Saturday, October 25, 2014

The Fowler Imprint

"There was also a queer triangular, striated marking, about a foot in greatest diameter, which Lake pieced together from three fragments of slate brought up from a deep-blasted aperture."

"Tough, muscular arms four feet long and tapering from seven inches diameter at base to about two and five-tenths at point. To each point is attached small end of a greenish five-veined membranous triangle eight inches long and six wide at farther end. This is the paddle, fin, or pseudofoot which has made prints in rocks from a thousand million to fifty or sixty million years old."
 Greg Onychuk brings us the first 3D print of his recreation of the Elder Thing imprint from Lovecraft's "At the Mountains of Madness".   I believe this is the first time anyone has taken a crack at this iconic artifact.

As an aside, I think we're seeing the future of propmaking in Mr. Onychuk's work.  His physical sculpting skills are impressive, but he's now creating his works digitally and then having the masters printed.  The process is both revolutionary and evolutionary.  The technology allows an artist to perfect their work in a virtual environment, but still relies on the appreciation of form and texture of a traditional sculptor.  The possibilities are very exciting.


Raven said...

Considering that an authentic Antarctic explorer's journal was recently found in the melting ice, I wonder what would happen if such convincing objects as the present one should cough* chance to likewise turn up *cough* in the melting ice this Antarctic summer [=Northern hemisphere winter] -- or those notebook sketches of Elder Thing murals, the sculpts of Elder-Thing-vs-Shoggoth battle scenes, etc. Oh, that's a wicked thought. I repent me of thinking it. *slaps own wrist*

Phil said...

He must have have a really high resolution printer. I recently painted some 3d printed Borderlands props and was surprised at how roughed and ridged the edges were. Almost pixelated. This piece looks so much nicer. I'd love to see it painted.

Alysson Rowan said...

This is an exciting departure, and I'm a little surprised that we haven't seen digitally created props like this before.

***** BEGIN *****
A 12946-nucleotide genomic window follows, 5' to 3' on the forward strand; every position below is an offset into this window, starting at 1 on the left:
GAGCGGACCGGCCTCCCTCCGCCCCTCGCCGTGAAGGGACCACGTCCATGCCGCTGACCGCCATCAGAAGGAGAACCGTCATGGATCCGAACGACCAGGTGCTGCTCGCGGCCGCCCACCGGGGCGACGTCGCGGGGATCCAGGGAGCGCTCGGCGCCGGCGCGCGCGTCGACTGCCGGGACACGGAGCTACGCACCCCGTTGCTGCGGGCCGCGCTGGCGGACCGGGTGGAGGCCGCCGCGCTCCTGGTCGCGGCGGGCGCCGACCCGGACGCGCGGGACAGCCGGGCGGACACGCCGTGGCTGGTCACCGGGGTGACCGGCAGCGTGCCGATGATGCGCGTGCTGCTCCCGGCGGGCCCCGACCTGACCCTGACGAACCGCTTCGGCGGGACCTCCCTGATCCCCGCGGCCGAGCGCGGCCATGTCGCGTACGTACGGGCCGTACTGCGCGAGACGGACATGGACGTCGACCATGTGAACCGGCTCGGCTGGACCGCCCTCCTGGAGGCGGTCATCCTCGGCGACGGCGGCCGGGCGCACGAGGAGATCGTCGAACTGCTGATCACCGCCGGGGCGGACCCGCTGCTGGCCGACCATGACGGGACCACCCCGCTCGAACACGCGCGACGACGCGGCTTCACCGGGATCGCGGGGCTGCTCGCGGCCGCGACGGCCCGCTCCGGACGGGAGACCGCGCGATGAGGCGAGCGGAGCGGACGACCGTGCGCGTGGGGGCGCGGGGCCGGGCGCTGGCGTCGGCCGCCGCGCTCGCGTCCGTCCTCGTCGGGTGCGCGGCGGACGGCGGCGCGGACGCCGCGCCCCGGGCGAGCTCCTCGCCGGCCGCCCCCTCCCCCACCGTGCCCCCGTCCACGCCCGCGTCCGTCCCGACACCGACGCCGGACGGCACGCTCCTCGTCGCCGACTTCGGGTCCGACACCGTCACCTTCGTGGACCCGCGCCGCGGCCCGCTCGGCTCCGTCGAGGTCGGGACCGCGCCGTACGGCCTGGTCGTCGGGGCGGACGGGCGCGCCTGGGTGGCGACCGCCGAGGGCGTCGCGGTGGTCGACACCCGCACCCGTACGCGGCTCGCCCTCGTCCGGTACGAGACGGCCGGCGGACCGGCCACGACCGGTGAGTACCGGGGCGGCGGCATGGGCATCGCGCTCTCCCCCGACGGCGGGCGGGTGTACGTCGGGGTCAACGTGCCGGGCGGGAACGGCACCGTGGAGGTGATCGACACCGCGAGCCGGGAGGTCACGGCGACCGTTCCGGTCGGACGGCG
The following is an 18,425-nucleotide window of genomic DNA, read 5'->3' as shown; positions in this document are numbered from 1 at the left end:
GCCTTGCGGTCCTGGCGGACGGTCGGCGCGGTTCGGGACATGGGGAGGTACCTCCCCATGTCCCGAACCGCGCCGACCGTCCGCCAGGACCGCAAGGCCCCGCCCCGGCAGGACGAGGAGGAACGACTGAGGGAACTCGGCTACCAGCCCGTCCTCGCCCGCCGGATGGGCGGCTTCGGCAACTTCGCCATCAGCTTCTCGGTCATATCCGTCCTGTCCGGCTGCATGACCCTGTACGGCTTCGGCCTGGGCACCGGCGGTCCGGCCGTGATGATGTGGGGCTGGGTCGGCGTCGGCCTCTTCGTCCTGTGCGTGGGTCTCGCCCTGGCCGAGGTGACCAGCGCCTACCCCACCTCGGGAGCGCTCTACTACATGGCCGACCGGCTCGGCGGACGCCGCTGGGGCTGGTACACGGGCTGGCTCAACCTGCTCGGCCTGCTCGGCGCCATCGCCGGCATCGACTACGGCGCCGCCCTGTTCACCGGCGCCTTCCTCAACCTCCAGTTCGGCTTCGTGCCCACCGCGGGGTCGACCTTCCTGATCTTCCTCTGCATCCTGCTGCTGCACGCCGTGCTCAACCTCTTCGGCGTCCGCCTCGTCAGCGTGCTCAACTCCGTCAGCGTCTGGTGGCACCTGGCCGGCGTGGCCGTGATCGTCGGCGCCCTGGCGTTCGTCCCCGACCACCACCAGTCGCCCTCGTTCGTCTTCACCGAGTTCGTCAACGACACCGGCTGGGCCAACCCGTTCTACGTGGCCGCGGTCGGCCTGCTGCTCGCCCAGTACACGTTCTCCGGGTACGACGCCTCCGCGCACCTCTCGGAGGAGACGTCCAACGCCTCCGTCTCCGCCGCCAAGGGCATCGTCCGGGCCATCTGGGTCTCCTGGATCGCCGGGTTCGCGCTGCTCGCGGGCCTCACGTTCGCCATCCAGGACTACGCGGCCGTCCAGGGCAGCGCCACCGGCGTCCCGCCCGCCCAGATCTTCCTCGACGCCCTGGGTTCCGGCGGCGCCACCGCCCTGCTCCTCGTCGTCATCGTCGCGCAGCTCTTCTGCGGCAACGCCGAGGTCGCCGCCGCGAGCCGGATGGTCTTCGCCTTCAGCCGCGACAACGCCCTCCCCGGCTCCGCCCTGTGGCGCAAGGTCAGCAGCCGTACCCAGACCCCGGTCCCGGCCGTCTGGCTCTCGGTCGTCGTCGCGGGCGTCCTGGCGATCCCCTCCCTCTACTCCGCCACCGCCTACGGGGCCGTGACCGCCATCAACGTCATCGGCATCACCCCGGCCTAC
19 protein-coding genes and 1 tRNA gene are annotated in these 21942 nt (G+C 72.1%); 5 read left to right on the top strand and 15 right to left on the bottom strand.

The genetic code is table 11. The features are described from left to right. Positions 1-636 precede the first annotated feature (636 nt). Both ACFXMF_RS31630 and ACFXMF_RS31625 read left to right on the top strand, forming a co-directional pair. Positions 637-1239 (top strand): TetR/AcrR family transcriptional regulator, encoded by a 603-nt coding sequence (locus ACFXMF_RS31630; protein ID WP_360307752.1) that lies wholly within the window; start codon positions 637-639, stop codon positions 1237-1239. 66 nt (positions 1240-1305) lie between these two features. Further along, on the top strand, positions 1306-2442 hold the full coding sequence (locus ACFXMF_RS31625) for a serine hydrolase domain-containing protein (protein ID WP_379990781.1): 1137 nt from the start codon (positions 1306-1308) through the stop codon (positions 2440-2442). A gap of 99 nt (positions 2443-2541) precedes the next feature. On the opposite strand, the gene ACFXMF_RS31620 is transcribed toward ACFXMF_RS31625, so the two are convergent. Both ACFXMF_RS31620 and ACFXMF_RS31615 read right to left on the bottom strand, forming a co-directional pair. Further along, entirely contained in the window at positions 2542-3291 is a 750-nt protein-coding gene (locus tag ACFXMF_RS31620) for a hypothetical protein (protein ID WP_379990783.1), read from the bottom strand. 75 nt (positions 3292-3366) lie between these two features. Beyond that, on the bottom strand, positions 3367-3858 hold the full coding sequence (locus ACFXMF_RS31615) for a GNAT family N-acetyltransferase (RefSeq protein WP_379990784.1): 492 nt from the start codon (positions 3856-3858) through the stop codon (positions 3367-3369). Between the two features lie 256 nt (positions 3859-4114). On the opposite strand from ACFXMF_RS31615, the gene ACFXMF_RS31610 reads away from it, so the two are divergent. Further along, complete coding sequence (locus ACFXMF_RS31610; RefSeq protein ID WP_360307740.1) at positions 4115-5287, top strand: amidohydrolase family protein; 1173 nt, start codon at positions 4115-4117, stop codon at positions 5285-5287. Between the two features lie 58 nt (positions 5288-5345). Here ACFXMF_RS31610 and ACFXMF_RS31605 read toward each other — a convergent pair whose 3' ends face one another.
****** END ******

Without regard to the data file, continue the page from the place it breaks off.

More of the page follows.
The detail in this sculpt is excellent, and I would be interested to see it painted to match the geology it is meant to represent.

Indeed, for this kind of sculpt, it is not beyond the realms of possibility to do a 3D scan of a real rock and to then digitally add the desired trace fossil (footprint, atrefact or whatever). Printing out and finishing would then be child's play. It would even be possible to scan both halves of a split rock to enable the mould and the cast halves to be displayed.

Finding the fossilised object in the field, anyone?

Propnomicon said...

@ Raven

Now *that's* how you kick off an immersive ARG.

@ Phil

I believe "Electric Geisha", the company he uses, has a top of the line unit. Printing digital sculpts seems to be one of their specialties.

@ Alysson Rowan

And you could cast it in real rock. Eastern Europe has a huge industry that specializes in casting molten basalt for home fixtures and art pieces. The technology is just starting to show up here in the US. I've been looking at basalt rebar for a construction project and it's an amazing material.

Alysson Rowan said...

@ Propnomicon

Casting in reconstituted slate would be better, since the rock describes is slate - it is also much easier to produce.

@ Raven

Naughty, naughty! *shakes finger*
I have 'buried' a few artefacts for LARPers to find in the past - it is amazing to see their faces. At least one item was missed and picked up by a metal-detectorist.

Raven said...

@ Alysson

... and taken for identification to a museum, where it now rests among "Curious Discoveries in the Local Area"? One can but hope.

Alysson Rowan said...

@ Raven

... who contacted me since they knew my stuff (they stocked it in their gift shop - since a lot of it was modelled loosely on some of their own artefacts).

It did go into an exhibition of amateur finds, though.

Raven said...

@ Alysson

Yessss! [fist-pump] When a prop, not made for an exhibit, nevertheless ends up being exhibited (as a "find"!), that has to count for something special, above-and-beyond.

Like a Bobo for Kooks, except good, if you know what I mean.

That there was no deception involved, the museum knew your work, and all, makes it especially nice. No guilt.